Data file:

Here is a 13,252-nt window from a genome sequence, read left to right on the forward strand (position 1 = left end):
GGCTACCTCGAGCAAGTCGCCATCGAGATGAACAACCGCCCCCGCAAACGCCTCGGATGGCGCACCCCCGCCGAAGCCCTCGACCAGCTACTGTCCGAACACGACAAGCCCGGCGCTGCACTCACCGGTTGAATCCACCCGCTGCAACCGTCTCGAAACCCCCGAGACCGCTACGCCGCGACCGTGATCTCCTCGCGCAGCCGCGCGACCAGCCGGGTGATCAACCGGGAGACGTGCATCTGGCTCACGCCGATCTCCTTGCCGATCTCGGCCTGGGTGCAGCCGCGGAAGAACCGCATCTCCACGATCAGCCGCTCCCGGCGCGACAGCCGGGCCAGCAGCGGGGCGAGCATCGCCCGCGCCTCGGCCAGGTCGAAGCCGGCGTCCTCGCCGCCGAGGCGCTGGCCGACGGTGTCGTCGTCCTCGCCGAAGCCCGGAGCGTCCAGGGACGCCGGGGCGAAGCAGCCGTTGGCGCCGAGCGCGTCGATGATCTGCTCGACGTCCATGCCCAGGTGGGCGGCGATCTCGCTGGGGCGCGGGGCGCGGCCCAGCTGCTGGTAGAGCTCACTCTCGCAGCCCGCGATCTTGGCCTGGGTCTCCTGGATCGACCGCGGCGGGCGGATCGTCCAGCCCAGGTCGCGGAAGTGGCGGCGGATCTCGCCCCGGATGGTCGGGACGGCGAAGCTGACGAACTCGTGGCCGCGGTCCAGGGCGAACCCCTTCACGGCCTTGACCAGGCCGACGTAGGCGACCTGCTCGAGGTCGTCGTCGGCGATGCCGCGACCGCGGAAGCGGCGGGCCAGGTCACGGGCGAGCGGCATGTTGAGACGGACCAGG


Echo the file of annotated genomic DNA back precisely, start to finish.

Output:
Here is a 13,252-nt window from a genome sequence, read left to right on the forward strand (position 1 = left end):
GGCTACCTCGAGCAAGTCGCCATCGAGATGAACAACCGCCCCCGCAAACGCCTCGGATGGCGCACCCCCGCCGAAGCCCTCGACCAGCTACTGTCCGAACACGACAAGCCCGGCGCTGCACTCACCGGTTGAATCCACCCGCTGCAACCGTCTCGAAACCCCCGAGACCGCTACGCCGCGACCGTGATCTCCTCGCGCAGCCGCGCGACCAGCCGGGTGATCAACCGGGAGACGTGCATCTGGCTCACGCCGATCTCCTTGCCGATCTCGGCCTGGGTGCAGCCGCGGAAGAACCGCATCTCCACGATCAGCCGCTCCCGGCGCGACAGCCGGGCCAGCAGCGGGGCGAGCATCGCCCGCGCCTCGGCCAGGTCGAAGCCGGCGTCCTCGCCGCCGAGGCGCTGGCCGACGGTGTCGTCGTCCTCGCCGAAGCCCGGAGCGTCCAGGGACGCCGGGGCGAAGCAGCCGTTGGCGCCGAGCGCGTCGATGATCTGCTCGACGTCCATGCCCAGGTGGGCGGCGATCTCGCTGGGGCGCGGGGCGCGGCCCAGCTGCTGGTAGAGCTCACTCTCGCAGCCCGCGATCTTGGCCTGGGTCTCCTGGATCGACCGCGGCGGGCGGATCGTCCAGCCCAGGTCGCGGAAGTGGCGGCGGATCTCGCCCCGGATGGTCGGGACGGCGAAGCTGACGAACTCGTGGCCGCGGTCCAGGGCGAACCCCTTCACGGCCTTGACCAGGCCGACGTAGGCGACCTGCTCGAGGTCGTCGTCGGCGATGCCGCGACCGCGGAAGCGGCGGGCCAGGTCACGGGCGAGCGGCATGTTGAGACGGACCAGG